I’ve pretty much tried all three of your options - with varying success rates.
Option 1 works reasonably well if you only do installs in your factory. I ended up having to do this as I couldn’t build a complete sdef image for the FX30 and needed to install multiple apps at the same time. But if you need to change the rules for some reason, then you have to physically go to each device and re-run the installer. Can get ugly.
Option 2 has got a couple of issues - the first is that even if you can successfully build a sdef image for the FX30 (which I haven’t yet been able to do for a number of reasons), that’s only the Legato bundle - not the Linux operating system (where the startup scripts are). Tweaking the Yocto build is somewhat more complex than building a sdef image - and I haven’t even tried rebuilding Yocto for the FX30. And then you have to reinstall both the yocto image and the legato sdef image - again, either a road trip to the device or a multi-megabyte FOTA download.
I settled on Option 3 - for each app that requires holes opened in the firewall, I add an additional processes: stanza to the adef file, and use that to execute a shell script that adds the ip tables rules every time the app is started.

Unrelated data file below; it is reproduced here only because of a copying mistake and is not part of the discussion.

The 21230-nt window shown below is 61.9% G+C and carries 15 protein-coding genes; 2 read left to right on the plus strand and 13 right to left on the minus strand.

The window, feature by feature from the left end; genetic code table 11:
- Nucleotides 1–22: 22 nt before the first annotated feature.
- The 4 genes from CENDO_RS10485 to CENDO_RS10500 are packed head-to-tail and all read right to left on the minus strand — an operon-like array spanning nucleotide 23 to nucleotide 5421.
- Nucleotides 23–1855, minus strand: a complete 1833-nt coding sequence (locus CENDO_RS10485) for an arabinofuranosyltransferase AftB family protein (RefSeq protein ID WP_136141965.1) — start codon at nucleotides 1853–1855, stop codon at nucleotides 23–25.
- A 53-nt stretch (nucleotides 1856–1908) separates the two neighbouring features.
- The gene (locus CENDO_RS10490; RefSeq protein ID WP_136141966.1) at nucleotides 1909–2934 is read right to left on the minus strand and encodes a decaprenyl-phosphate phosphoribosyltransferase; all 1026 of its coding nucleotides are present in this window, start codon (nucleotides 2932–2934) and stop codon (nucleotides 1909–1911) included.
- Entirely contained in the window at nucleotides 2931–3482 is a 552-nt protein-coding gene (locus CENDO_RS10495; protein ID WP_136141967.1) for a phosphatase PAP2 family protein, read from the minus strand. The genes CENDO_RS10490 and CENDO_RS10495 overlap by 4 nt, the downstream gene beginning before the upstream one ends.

Something like this:
add to app.adef
( set-iptables.sh )
/* this is our script to config firewall */
[x] root/bin/set-iptables.sh /bin/
and then in the application build directory, create the following directory:
and then create a shell script called
/usr/sbin/iptables <blah blah blah>
<blah blah blah> is the rule you want to apply.
Make sure that you INSERT (
-I) the rules at the beginning of the chain, not APPEND (
-A) them at the end or they may be matched by the DROP rule that already exists at the end of the chain.
I did it this way as then I was SURE that the rules would always be implemented every time the app started … no more head scratching why the app stopped working after a reboot
Hope this helps.